Connect with us


Kansas Regents sign off on KU’s request to extend deadline for tenure suspension



Kansas – The University of Kansas will have four more months to potentially put together a policy that has brought backlash not just from its faculty but from higher education groups around the country.

The Kansas Board of Regents on Wednesday approved the university’s request to extend a deadline for developing a framework for that policy. The regents at their January meeting had approved an unexpected policy that would allow the state universities to develop frameworks to essentially suspend regular job protections like tenure for faculty and staff in order to deal with the financial ramifications of COVID-19.

That move was quickly condemned not only by KU faculty but by faculty groups across Kansas and the nation that argue any potential policy would circumvent the usual job protection and appeals procedures afforded to faculty with tenure.

After the regents’ January vote, five of the six state university presidents or CEOs announced they wouldn’t seek to use any kind of framework allowed by the regents’ new policy and would instead defer to existing measures to cut down on campus costs.

But KU administrators have refused to rule out developing such a framework and instead asked the regents to extend a deadline to develop it from March to June.

Speaking to the regents on Wednesday afternoon, Aleksander Sternfeld-Dunn, the Wichita State University faculty president representing other faculty presidents in Kansas, said the regents policy violated the concept of shared governance that university workers have with university administration.

He said shared governance allows for even low-level workers like a mailroom clerk to have as much input in higher-level decisions as a university president. Sternfeld-Dunn acknowledged that it is “not a good look to complain about job security” in a year where all people are facing financial struggles, but he said faculty should also do a better job of relating to the public how difficult tenure is to achieve in the first place.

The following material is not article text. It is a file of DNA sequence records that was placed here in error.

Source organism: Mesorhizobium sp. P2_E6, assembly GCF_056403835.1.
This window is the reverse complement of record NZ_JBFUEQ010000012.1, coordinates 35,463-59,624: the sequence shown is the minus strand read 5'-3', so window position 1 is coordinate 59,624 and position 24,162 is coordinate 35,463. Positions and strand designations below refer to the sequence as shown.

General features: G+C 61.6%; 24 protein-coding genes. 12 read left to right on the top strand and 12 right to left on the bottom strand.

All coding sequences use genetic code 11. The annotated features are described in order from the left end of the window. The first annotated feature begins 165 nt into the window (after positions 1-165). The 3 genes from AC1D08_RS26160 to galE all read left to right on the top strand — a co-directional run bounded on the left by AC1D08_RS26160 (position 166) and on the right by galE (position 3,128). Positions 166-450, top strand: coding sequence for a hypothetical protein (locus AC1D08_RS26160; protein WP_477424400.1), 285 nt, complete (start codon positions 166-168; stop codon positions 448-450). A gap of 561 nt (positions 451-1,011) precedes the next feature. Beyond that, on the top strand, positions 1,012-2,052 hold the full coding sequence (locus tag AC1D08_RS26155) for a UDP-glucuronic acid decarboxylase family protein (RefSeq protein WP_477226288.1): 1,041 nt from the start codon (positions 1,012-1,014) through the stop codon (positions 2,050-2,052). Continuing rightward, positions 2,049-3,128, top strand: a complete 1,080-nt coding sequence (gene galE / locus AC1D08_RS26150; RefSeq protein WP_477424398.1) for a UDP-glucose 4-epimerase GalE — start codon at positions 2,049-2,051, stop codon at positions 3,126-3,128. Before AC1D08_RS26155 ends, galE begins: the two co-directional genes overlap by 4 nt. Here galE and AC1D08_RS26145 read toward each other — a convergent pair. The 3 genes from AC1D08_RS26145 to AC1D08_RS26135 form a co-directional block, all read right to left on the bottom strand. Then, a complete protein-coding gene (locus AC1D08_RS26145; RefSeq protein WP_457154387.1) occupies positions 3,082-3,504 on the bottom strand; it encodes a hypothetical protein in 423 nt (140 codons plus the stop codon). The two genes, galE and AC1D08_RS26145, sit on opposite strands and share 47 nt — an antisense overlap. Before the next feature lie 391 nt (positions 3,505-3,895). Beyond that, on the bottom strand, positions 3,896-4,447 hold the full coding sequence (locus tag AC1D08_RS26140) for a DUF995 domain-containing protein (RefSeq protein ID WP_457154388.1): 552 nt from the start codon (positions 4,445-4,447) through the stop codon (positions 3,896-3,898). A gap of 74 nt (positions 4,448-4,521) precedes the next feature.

As an alternative, Sternfeld-Dunn suggested the regents suspend their January policy to create an ad hoc committee of university shareholders to review the policy over the next couple of months.

The regents, however, voted without comment to approve KU’s request, presented by regents president Blake Flanders in KU Chancellor Doug Girod’s absence.

The regents eventually revisited the issue later in the meeting when vice chancellor David Cook presented KU’s monthly report. Cook reiterated KU’s financial challenges and said the university faces a budget shortfall of $74.6 million next school year.

While the university has implemented other cost-cutting measures and used more than $44 million in federal COVID-19 relief funding, Cook said the university will still likely need to implement large-scale furloughs and layoffs.

Cook deferred questions on the tenure framework to provost Barbara Bichelmeyer, who emphasized that the university is asking for a deadline extension to exhaust every other cost-cutting avenue before developing a tenure suspension framework.

She added that KU has done a lot of background communications with university stakeholders about KU’s financial challenges, both before and during the pandemic, and more information will come in the next few days about KU’s plan to work with stakeholders in implementing cost-cutting measures like a tenure suspension policy.

But Sternfeld-Dunn, speaking to the concerns he imagined KU faculty have, said Bichelmeyer still wasn’t addressing the alleged violation of the shared governance model.